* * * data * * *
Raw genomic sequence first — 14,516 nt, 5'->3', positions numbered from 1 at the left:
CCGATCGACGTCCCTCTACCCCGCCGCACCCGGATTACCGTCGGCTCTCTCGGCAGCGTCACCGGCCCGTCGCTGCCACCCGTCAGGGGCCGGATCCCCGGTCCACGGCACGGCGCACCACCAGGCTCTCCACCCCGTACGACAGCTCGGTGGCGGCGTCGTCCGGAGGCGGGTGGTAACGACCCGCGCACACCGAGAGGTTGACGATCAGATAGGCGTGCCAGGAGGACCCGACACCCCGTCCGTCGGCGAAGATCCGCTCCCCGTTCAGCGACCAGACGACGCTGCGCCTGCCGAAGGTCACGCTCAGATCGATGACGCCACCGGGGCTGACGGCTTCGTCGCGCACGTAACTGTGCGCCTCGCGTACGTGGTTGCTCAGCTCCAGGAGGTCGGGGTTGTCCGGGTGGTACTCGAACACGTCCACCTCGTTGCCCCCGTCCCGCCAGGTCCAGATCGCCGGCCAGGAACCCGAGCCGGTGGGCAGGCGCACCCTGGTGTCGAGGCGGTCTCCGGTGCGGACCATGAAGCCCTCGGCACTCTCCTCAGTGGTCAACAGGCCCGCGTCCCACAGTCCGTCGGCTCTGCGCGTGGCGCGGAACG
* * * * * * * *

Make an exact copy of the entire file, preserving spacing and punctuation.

Raw genomic sequence first — 14,516 nt, 5'->3', positions numbered from 1 at the left:
CCGATCGACGTCCCTCTACCCCGCCGCACCCGGATTACCGTCGGCTCTCTCGGCAGCGTCACCGGCCCGTCGCTGCCACCCGTCAGGGGCCGGATCCCCGGTCCACGGCACGGCGCACCACCAGGCTCTCCACCCCGTACGACAGCTCGGTGGCGGCGTCGTCCGGAGGCGGGTGGTAACGACCCGCGCACACCGAGAGGTTGACGATCAGATAGGCGTGCCAGGAGGACCCGACACCCCGTCCGTCGGCGAAGATCCGCTCCCCGTTCAGCGACCAGACGACGCTGCGCCTGCCGAAGGTCACGCTCAGATCGATGACGCCACCGGGGCTGACGGCTTCGTCGCGCACGTAACTGTGCGCCTCGCGTACGTGGTTGCTCAGCTCCAGGAGGTCGGGGTTGTCCGGGTGGTACTCGAACACGTCCACCTCGTTGCCCCCGTCCCGCCAGGTCCAGATCGCCGGCCAGGAACCCGAGCCGGTGGGCAGGCGCACCCTGGTGTCGAGGCGGTCTCCGGTGCGGACCATGAAGCCCTCGGCACTCTCCTCAGTGGTCAACAGGCCCGCGTCCCACAGTCCGTCGGCTCTGCGCGTGGCGCGGAACG